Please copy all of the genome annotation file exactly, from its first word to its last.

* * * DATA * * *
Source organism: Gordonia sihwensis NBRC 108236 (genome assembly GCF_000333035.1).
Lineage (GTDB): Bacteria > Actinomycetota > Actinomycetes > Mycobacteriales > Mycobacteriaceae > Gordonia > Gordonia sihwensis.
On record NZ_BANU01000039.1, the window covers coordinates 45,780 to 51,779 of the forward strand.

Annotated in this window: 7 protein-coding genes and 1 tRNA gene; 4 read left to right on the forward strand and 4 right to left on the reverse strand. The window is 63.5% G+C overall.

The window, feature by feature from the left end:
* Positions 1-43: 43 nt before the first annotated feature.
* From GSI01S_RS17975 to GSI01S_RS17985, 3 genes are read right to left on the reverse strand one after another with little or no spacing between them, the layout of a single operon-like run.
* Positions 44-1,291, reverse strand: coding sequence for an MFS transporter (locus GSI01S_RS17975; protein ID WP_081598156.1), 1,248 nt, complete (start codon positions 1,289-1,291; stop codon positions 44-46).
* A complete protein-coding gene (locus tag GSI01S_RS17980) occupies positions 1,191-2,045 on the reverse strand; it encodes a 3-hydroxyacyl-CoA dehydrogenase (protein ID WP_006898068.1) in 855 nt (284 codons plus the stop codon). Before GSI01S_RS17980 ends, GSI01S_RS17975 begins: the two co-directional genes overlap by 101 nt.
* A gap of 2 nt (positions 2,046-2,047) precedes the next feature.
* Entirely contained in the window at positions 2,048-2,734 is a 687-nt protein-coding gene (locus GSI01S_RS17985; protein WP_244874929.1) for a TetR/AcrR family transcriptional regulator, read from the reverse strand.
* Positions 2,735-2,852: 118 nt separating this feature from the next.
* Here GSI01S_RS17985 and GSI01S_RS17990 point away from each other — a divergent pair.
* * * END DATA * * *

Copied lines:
Source organism: Gordonia sihwensis NBRC 108236 (genome assembly GCF_000333035.1).
Lineage (GTDB): Bacteria > Actinomycetota > Actinomycetes > Mycobacteriales > Mycobacteriaceae > Gordonia > Gordonia sihwensis.
On record NZ_BANU01000039.1, the window covers coordinates 45,780 to 51,779 of the forward strand.

Annotated in this window: 7 protein-coding genes and 1 tRNA gene; 4 read left to right on the forward strand and 4 right to left on the reverse strand. The window is 63.5% G+C overall.

The window, feature by feature from the left end:
* Positions 1-43: 43 nt before the first annotated feature.
* From GSI01S_RS17975 to GSI01S_RS17985, 3 genes are read right to left on the reverse strand one after another with little or no spacing between them, the layout of a single operon-like run.
* Positions 44-1,291, reverse strand: coding sequence for an MFS transporter (locus GSI01S_RS17975; protein ID WP_081598156.1), 1,248 nt, complete (start codon positions 1,289-1,291; stop codon positions 44-46).
* A complete protein-coding gene (locus tag GSI01S_RS17980) occupies positions 1,191-2,045 on the reverse strand; it encodes a 3-hydroxyacyl-CoA dehydrogenase (protein ID WP_006898068.1) in 855 nt (284 codons plus the stop codon). Before GSI01S_RS17980 ends, GSI01S_RS17975 begins: the two co-directional genes overlap by 101 nt.
* A gap of 2 nt (positions 2,046-2,047) precedes the next feature.
* Entirely contained in the window at positions 2,048-2,734 is a 687-nt protein-coding gene (locus GSI01S_RS17985; protein WP_244874929.1) for a TetR/AcrR family transcriptional regulator, read from the reverse strand.
* Positions 2,735-2,852: 118 nt separating this feature from the next.
* Here GSI01S_RS17985 and GSI01S_RS17990 point away from each other — a divergent pair.